I am reading the cengel book and found that the viscous stress tensor for an incompressible Newtonian fluid with constant properties is given by: $$\tau_{ij} = 2 \mu \epsilon_{ij}$$ where $\epsilon_{ij}$ is the strain rate tensor. My question is if there is a derivation of this property or any reference that can demonstrate it

  • $\begingroup$ It is the generalized form of a Newtonian fluid description. The shear stress is proportional to the shear strain rate. $\endgroup$
    – Fire
    Commented Jul 8, 2022 at 3:26

1 Answer 1


It's convenient when modeling viscosity to relate the shear stress $\tau$ to the rate of change $\frac{d\gamma}{dt}$ in a corner angle that was originally 90°, as this parameter is easily accessible in experiments:



We call the constant of proportionality the viscosity $\mu$.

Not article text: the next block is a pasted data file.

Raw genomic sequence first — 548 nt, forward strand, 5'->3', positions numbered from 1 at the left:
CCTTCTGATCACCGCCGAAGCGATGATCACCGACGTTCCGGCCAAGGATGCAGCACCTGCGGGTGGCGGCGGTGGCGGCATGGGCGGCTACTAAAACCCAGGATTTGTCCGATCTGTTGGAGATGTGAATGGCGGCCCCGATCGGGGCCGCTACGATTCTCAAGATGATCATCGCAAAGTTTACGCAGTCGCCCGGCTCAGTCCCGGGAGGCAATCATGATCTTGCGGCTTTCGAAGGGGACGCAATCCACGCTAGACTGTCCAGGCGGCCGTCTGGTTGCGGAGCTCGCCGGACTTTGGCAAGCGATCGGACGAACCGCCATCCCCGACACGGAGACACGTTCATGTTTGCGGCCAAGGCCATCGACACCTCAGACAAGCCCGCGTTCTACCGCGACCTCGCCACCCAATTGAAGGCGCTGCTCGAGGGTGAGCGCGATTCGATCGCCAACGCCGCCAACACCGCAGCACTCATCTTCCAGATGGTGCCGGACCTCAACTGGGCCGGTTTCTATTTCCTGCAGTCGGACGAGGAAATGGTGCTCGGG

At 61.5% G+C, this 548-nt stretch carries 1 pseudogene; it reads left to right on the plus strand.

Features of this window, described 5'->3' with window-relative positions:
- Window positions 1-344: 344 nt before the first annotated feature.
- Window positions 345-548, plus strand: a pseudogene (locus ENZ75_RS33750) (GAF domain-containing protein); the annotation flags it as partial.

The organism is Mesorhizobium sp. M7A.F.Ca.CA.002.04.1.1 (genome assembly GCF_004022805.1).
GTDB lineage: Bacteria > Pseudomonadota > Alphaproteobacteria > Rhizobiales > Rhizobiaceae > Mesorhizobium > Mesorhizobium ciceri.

It's also convenient to model strains as

$$\varepsilon_{ij}=\frac{1}{2}\left(\frac{\partial u_i}{\partial x_j}+\frac{\partial u_j}{\partial x_i}\right)$$

because this compact expression works for both normal and shear strains:

$$\varepsilon_{11}=\frac{1}{2}\left(\frac{\partial u_1}{\partial x_1}+\frac{\partial u_1}{\partial x_1}\right)=\frac{\partial u_1}{\partial x_1};$$

$$\varepsilon_{22}=\frac{1}{2}\left(\frac{\partial u_2}{\partial x_2}+\frac{\partial u_2}{\partial x_2}\right)=\frac{\partial u_2}{\partial x_2};$$

$$\varepsilon_{12}=\frac{1}{2}\left(\frac{\partial u_1}{\partial x_2}+\frac{\partial u_2}{\partial x_1}\right);$$

for example. We actually get all nine components of the strain tensor this way.

You can prove to yourself through diagrams and trigonometry that the tensorial shear strain $\varepsilon_{12}$ ends up being one-half the so-called engineering shear strain $\gamma$. For this reason, we need to insert a factor of two in the original equation to obtain


Does this make sense?


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